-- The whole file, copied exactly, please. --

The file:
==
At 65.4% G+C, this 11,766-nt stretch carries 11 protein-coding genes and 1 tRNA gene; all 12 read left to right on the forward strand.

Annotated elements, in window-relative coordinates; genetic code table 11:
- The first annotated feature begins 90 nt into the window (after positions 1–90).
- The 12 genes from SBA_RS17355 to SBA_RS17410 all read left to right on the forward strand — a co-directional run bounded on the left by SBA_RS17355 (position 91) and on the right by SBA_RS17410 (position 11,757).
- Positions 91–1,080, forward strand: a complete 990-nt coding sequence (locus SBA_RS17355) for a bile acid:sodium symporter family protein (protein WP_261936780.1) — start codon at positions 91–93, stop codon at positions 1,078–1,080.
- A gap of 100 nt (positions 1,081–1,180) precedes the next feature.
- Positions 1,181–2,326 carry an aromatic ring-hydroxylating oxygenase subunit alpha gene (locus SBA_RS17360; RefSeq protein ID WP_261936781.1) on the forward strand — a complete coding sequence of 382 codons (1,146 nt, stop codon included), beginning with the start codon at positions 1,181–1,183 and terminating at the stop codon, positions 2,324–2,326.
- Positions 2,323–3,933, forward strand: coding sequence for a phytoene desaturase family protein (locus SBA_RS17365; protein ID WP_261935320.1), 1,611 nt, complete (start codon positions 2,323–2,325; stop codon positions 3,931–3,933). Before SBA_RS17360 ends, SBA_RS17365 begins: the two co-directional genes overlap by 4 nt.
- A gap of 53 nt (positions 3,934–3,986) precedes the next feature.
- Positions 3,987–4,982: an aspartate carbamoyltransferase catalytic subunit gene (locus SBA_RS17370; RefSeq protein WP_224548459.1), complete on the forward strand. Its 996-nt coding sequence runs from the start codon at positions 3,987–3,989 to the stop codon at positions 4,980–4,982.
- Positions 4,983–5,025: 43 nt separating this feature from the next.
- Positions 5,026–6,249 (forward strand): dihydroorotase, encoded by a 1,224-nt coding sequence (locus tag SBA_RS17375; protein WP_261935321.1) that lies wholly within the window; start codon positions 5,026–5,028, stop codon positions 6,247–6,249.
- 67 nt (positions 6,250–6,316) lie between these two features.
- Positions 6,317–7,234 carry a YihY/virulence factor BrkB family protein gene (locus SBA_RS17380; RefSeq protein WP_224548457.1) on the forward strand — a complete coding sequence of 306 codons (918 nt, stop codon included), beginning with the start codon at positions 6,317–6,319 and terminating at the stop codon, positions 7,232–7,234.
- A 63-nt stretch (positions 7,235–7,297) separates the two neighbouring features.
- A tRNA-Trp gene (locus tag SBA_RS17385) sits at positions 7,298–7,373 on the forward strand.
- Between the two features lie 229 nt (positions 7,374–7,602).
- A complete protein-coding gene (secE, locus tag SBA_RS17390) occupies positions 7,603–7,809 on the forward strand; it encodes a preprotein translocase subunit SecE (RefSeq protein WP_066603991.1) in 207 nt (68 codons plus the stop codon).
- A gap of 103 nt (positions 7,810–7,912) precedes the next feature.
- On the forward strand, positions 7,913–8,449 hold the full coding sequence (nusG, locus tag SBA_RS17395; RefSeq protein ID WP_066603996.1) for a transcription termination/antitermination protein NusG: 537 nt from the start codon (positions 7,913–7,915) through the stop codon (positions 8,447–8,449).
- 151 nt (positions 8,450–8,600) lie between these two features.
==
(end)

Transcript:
At 65.4% G+C, this 11,766-nt stretch carries 11 protein-coding genes and 1 tRNA gene; all 12 read left to right on the forward strand.

Annotated elements, in window-relative coordinates; genetic code table 11:
- The first annotated feature begins 90 nt into the window (after positions 1–90).
- The 12 genes from SBA_RS17355 to SBA_RS17410 all read left to right on the forward strand — a co-directional run bounded on the left by SBA_RS17355 (position 91) and on the right by SBA_RS17410 (position 11,757).
- Positions 91–1,080, forward strand: a complete 990-nt coding sequence (locus SBA_RS17355) for a bile acid:sodium symporter family protein (protein WP_261936780.1) — start codon at positions 91–93, stop codon at positions 1,078–1,080.
- A gap of 100 nt (positions 1,081–1,180) precedes the next feature.
- Positions 1,181–2,326 carry an aromatic ring-hydroxylating oxygenase subunit alpha gene (locus SBA_RS17360; RefSeq protein ID WP_261936781.1) on the forward strand — a complete coding sequence of 382 codons (1,146 nt, stop codon included), beginning with the start codon at positions 1,181–1,183 and terminating at the stop codon, positions 2,324–2,326.
- Positions 2,323–3,933, forward strand: coding sequence for a phytoene desaturase family protein (locus SBA_RS17365; protein ID WP_261935320.1), 1,611 nt, complete (start codon positions 2,323–2,325; stop codon positions 3,931–3,933). Before SBA_RS17360 ends, SBA_RS17365 begins: the two co-directional genes overlap by 4 nt.
- A gap of 53 nt (positions 3,934–3,986) precedes the next feature.
- Positions 3,987–4,982: an aspartate carbamoyltransferase catalytic subunit gene (locus SBA_RS17370; RefSeq protein WP_224548459.1), complete on the forward strand. Its 996-nt coding sequence runs from the start codon at positions 3,987–3,989 to the stop codon at positions 4,980–4,982.
- Positions 4,983–5,025: 43 nt separating this feature from the next.
- Positions 5,026–6,249 (forward strand): dihydroorotase, encoded by a 1,224-nt coding sequence (locus tag SBA_RS17375; protein WP_261935321.1) that lies wholly within the window; start codon positions 5,026–5,028, stop codon positions 6,247–6,249.
- 67 nt (positions 6,250–6,316) lie between these two features.
- Positions 6,317–7,234 carry a YihY/virulence factor BrkB family protein gene (locus SBA_RS17380; RefSeq protein WP_224548457.1) on the forward strand — a complete coding sequence of 306 codons (918 nt, stop codon included), beginning with the start codon at positions 6,317–6,319 and terminating at the stop codon, positions 7,232–7,234.
- A 63-nt stretch (positions 7,235–7,297) separates the two neighbouring features.
- A tRNA-Trp gene (locus tag SBA_RS17385) sits at positions 7,298–7,373 on the forward strand.
- Between the two features lie 229 nt (positions 7,374–7,602).
- A complete protein-coding gene (secE, locus tag SBA_RS17390) occupies positions 7,603–7,809 on the forward strand; it encodes a preprotein translocase subunit SecE (RefSeq protein WP_066603991.1) in 207 nt (68 codons plus the stop codon).
- A gap of 103 nt (positions 7,810–7,912) precedes the next feature.
- On the forward strand, positions 7,913–8,449 hold the full coding sequence (nusG, locus tag SBA_RS17395; RefSeq protein ID WP_066603996.1) for a transcription termination/antitermination protein NusG: 537 nt from the start codon (positions 7,913–7,915) through the stop codon (positions 8,447–8,449).
- 151 nt (positions 8,450–8,600) lie between these two features.